Humans crave homeostasis. We’ve had precious little of it the past couple of years—but we sometimes forget that things weren’t exactly standing still before the pandemic. In fact, way back in a 2019 Forbes article, author Erika Andersen called for us “to find a new kind of dynamic stability in a state of ongoing change.”
That advice is crucial today in the field of human resources. HR is going through so many changes, all while employees depart, candidates churn and companies feel tremendous pressure to define, design and implement their next normal.
Organizations with an innovation mindset are shifting their hiring processes in constructive ways. They’re on track to find the dynamic stability that’s essential to their well-being.
The speed of hiring is accelerated, but it’s unwise to use that as an excuse to brush past the importance of cultural fit. In fact, defining and communicating your culture to prospective employees is now more important than ever.
Workers learned a lot about themselves during the pandemic and the “Great Resignation.” Many gained new skills and knowledge that fit well within a resume and are easy to sort using skills-based job specs. But workers also had time to focus on other aspects of their life and work. As a result, they’re placing a much greater emphasis on soft skills and embracing values-based recruitment.
While you’re trying to figure out workers’ characteristics to determine whether they’re a match, they’re trying to figure out the same about your company. Savvy candidates will flip techniques (paywall) like behavioral interviewing or values-focused interviewing back on the organization, trying to establish a richer two-way dialogue and gain a better understanding of what the organization is about. While this may be unsettling for seasoned interviewers who are used to asking most of the questions, it’s a good thing because a good fit works in both directions.
The techniques needed to identify the personality traits and interpersonal behaviors that will help candidates succeed require a robust applicant tracking system. Ideally, you’ll be able to unearth hidden gems that might have gone unnoticed using traditional screening and interviewing strategies or uncover flaws in your existing hiring processes.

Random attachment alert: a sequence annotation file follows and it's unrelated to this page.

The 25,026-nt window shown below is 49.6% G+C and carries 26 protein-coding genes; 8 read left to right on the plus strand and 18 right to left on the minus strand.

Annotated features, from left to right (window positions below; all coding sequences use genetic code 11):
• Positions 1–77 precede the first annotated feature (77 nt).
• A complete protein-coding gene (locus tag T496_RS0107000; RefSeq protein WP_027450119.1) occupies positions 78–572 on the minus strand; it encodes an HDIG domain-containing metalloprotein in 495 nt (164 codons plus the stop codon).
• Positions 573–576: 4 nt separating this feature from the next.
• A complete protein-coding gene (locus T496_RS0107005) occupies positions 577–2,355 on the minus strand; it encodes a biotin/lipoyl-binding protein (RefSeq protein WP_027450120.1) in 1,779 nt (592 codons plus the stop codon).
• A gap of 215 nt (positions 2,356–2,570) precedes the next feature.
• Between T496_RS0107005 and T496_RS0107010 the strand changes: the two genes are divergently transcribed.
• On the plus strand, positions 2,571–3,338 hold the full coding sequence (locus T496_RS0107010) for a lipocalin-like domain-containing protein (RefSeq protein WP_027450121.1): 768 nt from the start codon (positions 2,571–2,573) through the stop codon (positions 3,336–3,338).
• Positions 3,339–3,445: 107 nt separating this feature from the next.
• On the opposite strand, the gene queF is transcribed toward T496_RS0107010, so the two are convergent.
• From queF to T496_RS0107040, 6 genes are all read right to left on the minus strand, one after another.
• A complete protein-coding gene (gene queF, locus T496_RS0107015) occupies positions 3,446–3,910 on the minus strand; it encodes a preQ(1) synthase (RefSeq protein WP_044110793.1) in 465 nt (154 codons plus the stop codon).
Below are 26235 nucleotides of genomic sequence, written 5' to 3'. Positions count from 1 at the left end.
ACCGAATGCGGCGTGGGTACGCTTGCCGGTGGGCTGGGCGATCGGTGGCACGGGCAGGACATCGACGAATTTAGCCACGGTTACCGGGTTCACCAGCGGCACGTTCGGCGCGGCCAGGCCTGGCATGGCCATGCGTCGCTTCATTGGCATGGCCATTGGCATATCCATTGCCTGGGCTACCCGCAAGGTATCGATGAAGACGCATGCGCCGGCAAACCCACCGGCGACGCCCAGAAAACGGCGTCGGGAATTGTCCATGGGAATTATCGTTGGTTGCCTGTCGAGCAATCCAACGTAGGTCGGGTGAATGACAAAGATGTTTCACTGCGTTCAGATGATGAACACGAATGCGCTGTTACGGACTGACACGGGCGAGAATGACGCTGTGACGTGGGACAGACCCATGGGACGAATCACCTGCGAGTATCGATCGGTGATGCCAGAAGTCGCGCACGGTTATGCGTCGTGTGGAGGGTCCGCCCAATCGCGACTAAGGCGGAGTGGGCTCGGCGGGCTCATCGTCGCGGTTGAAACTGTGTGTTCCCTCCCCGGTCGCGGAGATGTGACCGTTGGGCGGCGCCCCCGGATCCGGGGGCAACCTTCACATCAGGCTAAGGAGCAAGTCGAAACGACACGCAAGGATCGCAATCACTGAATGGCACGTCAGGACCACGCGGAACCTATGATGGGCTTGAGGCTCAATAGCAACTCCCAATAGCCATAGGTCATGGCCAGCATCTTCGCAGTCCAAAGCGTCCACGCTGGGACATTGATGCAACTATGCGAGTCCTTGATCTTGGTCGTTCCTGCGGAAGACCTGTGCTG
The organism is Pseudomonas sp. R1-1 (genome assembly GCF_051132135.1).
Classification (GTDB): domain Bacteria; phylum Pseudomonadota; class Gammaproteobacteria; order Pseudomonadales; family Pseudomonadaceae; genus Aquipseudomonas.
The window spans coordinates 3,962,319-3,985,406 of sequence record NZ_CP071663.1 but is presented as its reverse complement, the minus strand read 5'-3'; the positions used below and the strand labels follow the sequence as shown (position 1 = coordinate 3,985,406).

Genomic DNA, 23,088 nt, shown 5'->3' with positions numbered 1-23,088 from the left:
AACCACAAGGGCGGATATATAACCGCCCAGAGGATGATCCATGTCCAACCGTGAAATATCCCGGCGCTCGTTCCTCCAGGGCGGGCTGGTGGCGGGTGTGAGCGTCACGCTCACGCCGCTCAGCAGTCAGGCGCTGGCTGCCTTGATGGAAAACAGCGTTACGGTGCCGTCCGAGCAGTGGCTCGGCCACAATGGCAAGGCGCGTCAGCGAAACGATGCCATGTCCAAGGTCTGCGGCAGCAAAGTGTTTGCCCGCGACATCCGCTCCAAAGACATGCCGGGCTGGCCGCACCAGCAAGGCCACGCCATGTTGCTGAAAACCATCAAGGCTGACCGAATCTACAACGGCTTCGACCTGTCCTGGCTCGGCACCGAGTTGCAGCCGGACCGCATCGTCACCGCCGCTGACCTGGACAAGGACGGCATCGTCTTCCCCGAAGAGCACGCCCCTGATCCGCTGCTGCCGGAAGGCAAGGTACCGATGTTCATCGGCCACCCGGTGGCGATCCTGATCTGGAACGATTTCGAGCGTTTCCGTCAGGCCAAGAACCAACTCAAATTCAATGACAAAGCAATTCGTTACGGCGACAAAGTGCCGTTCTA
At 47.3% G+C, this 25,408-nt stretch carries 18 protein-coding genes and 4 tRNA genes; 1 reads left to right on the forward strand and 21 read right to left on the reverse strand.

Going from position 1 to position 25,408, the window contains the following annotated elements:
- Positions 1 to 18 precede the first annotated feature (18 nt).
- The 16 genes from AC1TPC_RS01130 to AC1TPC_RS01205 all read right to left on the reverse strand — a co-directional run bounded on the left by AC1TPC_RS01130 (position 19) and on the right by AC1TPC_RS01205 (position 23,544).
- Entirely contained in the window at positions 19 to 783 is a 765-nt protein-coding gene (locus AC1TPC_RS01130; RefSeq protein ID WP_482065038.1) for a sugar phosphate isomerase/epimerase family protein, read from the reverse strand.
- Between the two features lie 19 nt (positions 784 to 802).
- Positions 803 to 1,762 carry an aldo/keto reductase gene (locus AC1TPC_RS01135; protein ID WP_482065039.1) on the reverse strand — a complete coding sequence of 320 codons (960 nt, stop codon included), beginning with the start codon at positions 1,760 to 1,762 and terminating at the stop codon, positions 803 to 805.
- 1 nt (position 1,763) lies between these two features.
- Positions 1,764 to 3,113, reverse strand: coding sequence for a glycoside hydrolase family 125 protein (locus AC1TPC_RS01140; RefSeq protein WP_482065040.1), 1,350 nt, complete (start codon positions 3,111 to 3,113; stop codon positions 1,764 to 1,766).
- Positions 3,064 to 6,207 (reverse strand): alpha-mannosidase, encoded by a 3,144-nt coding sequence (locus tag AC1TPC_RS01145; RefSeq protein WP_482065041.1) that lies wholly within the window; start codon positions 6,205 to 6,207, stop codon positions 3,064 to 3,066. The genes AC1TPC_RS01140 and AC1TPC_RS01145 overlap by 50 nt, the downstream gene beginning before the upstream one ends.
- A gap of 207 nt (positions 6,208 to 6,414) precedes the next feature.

In my view, this shift in focus is a refreshing change—and HR technology is ready and waiting to help companies reframe their application process. For example, a forward-looking ATS will offer capabilities like screening questions, situational judgment tests, values-based questions and self-service video screening.
Importantly, these are not part of the interview process; they’re elements of the application. They add life to a flat resume, allowing candidates to seem more like “real” people. At my company, for instance, I’m very interested in hiring people who demonstrate curiosity and are not afraid to fail. We can explore that during the interview process…but it saves time if we can generate some of those insights during applicant screening.
Cutting To The Chase
Consider some of the questions you might want to explore with a candidate during the application stage.
- “What is it about our company that interests you?” This can be especially useful if a candidate is making an unexpected career move such as exiting a large company for a small one or changing industries completely.
- “What characteristics do you value in an organization?” If your company is in a growth phase and the candidate mentions stability, or if you’re in a mature phase and they mention a need for speed, it may not be a good fit.
- “What alignment do you see with your personal values and our company’s values?” Candidates will have thought about their own values already. Hopefully, they will have formulated yours as well. This prompts them to consider the alignment themselves, so you don’t have to.
- “What’s important to you in a work environment?” If you’re able to offer flexibility to match their preferences, great. If not, this can be a warning sign of a lack of cultural fit.
- “What’s your approach to problem-solving?” This is often framed as a specific scenario related to the job for which a candidate has applied—for example, a complex sale, challenging customer request or disengaged employee—but it could also be more general if you’re more focused on hiring for potential, not past performance.
- “What’s a time you failed, and what did you learn?” This is a common live interview question, of course, but asking it as part of the application process instead gives you a sneak peek into candidates’ accountability and orientation to continual learning. The incident is less important than the manner in which they reflect upon it
The pace of change is not going to slow down to allow humans to catch up and spend time in our comfort zones. But we can learn to embrace it—and the tools that will help us manage it.